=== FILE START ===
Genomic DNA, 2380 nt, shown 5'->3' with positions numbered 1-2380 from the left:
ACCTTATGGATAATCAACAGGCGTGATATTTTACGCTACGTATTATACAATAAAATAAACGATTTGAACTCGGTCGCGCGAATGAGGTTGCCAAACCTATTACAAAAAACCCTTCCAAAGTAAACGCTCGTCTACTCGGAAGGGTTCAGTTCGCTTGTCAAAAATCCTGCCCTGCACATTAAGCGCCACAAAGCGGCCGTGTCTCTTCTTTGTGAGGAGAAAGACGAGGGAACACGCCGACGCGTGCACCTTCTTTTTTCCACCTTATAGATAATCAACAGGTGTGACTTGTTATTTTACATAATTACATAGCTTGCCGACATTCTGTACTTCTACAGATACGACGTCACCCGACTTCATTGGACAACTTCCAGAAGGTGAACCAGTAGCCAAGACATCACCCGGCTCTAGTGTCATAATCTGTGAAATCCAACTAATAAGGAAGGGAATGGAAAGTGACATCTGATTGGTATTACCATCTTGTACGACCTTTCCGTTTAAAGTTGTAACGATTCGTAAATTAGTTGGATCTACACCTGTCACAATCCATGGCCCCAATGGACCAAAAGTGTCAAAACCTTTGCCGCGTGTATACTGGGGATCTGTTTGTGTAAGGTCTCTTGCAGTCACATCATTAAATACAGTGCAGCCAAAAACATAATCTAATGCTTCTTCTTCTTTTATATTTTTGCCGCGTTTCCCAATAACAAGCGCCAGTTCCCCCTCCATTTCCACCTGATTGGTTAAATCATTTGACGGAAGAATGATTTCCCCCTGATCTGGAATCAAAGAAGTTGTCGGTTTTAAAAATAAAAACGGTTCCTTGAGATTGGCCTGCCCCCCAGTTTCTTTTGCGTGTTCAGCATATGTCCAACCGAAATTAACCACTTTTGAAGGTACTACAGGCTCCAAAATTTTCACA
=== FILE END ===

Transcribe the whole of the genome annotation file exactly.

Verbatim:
Genomic DNA, 2380 nt, shown 5'->3' with positions numbered 1-2380 from the left:
ACCTTATGGATAATCAACAGGCGTGATATTTTACGCTACGTATTATACAATAAAATAAACGATTTGAACTCGGTCGCGCGAATGAGGTTGCCAAACCTATTACAAAAAACCCTTCCAAAGTAAACGCTCGTCTACTCGGAAGGGTTCAGTTCGCTTGTCAAAAATCCTGCCCTGCACATTAAGCGCCACAAAGCGGCCGTGTCTCTTCTTTGTGAGGAGAAAGACGAGGGAACACGCCGACGCGTGCACCTTCTTTTTTCCACCTTATAGATAATCAACAGGTGTGACTTGTTATTTTACATAATTACATAGCTTGCCGACATTCTGTACTTCTACAGATACGACGTCACCCGACTTCATTGGACAACTTCCAGAAGGTGAACCAGTAGCCAAGACATCACCCGGCTCTAGTGTCATAATCTGTGAAATCCAACTAATAAGGAAGGGAATGGAAAGTGACATCTGATTGGTATTACCATCTTGTACGACCTTTCCGTTTAAAGTTGTAACGATTCGTAAATTAGTTGGATCTACACCTGTCACAATCCATGGCCCCAATGGACCAAAAGTGTCAAAACCTTTGCCGCGTGTATACTGGGGATCTGTTTGTGTAAGGTCTCTTGCAGTCACATCATTAAATACAGTGCAGCCAAAAACATAATCTAATGCTTCTTCTTCTTTTATATTTTTGCCGCGTTTCCCAATAACAAGCGCCAGTTCCCCCTCCATTTCCACCTGATTGGTTAAATCATTTGACGGAAGAATGATTTCCCCCTGATCTGGAATCAAAGAAGTTGTCGGTTTTAAAAATAAAAACGGTTCCTTGAGATTGGCCTGCCCCCCAGTTTCTTTTGCGTGTTCAGCATATGTCCAACCGAAATTAACCACTTTTGAAGGTACTACAGGCTCCAAAATTTTCACA